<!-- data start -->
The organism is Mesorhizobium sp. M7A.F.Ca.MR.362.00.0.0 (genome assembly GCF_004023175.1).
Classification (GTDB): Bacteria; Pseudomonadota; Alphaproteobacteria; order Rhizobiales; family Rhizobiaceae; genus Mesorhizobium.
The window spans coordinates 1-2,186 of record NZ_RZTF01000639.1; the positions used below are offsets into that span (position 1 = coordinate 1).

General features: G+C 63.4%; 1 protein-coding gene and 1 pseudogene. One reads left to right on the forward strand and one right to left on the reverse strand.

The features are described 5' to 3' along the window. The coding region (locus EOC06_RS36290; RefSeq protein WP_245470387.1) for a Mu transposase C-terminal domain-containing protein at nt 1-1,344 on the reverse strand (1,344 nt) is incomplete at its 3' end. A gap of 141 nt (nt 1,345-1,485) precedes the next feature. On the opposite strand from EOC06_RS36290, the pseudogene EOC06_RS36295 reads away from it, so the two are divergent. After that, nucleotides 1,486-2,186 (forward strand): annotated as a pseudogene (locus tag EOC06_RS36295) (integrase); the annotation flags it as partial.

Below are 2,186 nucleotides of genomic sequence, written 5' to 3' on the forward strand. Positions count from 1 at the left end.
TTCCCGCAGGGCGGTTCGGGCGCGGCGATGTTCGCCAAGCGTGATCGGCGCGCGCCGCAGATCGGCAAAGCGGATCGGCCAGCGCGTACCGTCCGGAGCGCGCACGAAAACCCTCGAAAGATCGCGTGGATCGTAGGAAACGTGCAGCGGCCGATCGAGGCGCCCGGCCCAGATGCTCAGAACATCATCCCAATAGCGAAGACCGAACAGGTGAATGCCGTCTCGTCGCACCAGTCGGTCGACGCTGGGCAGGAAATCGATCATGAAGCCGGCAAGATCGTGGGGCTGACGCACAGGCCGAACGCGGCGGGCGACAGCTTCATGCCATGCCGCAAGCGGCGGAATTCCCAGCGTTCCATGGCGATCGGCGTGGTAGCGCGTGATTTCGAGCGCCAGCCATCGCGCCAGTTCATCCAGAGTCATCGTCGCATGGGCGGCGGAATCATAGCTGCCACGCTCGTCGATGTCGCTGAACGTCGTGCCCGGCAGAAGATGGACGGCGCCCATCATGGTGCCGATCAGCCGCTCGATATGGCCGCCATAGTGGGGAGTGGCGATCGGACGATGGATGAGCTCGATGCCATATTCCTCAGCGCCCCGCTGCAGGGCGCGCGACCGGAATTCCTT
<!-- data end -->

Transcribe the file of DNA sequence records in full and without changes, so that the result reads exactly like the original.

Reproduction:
The organism is Mesorhizobium sp. M7A.F.Ca.MR.362.00.0.0 (genome assembly GCF_004023175.1).
Classification (GTDB): Bacteria; Pseudomonadota; Alphaproteobacteria; order Rhizobiales; family Rhizobiaceae; genus Mesorhizobium.
The window spans coordinates 1-2,186 of record NZ_RZTF01000639.1; the positions used below are offsets into that span (position 1 = coordinate 1).

General features: G+C 63.4%; 1 protein-coding gene and 1 pseudogene. One reads left to right on the forward strand and one right to left on the reverse strand.

The features are described 5' to 3' along the window. The coding region (locus EOC06_RS36290; RefSeq protein WP_245470387.1) for a Mu transposase C-terminal domain-containing protein at nt 1-1,344 on the reverse strand (1,344 nt) is incomplete at its 3' end. A gap of 141 nt (nt 1,345-1,485) precedes the next feature. On the opposite strand from EOC06_RS36290, the pseudogene EOC06_RS36295 reads away from it, so the two are divergent. After that, nucleotides 1,486-2,186 (forward strand): annotated as a pseudogene (locus tag EOC06_RS36295) (integrase); the annotation flags it as partial.

Below are 2,186 nucleotides of genomic sequence, written 5' to 3' on the forward strand. Positions count from 1 at the left end.
TTCCCGCAGGGCGGTTCGGGCGCGGCGATGTTCGCCAAGCGTGATCGGCGCGCGCCGCAGATCGGCAAAGCGGATCGGCCAGCGCGTACCGTCCGGAGCGCGCACGAAAACCCTCGAAAGATCGCGTGGATCGTAGGAAACGTGCAGCGGCCGATCGAGGCGCCCGGCCCAGATGCTCAGAACATCATCCCAATAGCGAAGACCGAACAGGTGAATGCCGTCTCGTCGCACCAGTCGGTCGACGCTGGGCAGGAAATCGATCATGAAGCCGGCAAGATCGTGGGGCTGACGCACAGGCCGAACGCGGCGGGCGACAGCTTCATGCCATGCCGCAAGCGGCGGAATTCCCAGCGTTCCATGGCGATCGGCGTGGTAGCGCGTGATTTCGAGCGCCAGCCATCGCGCCAGTTCATCCAGAGTCATCGTCGCATGGGCGGCGGAATCATAGCTGCCACGCTCGTCGATGTCGCTGAACGTCGTGCCCGGCAGAAGATGGACGGCGCCCATCATGGTGCCGATCAGCCGCTCGATATGGCCGCCATAGTGGGGAGTGGCGATCGGACGATGGATGAGCTCGATGCCATATTCCTCAGCGCCCCGCTGCAGGGCGCGCGACCGGAATTCCTT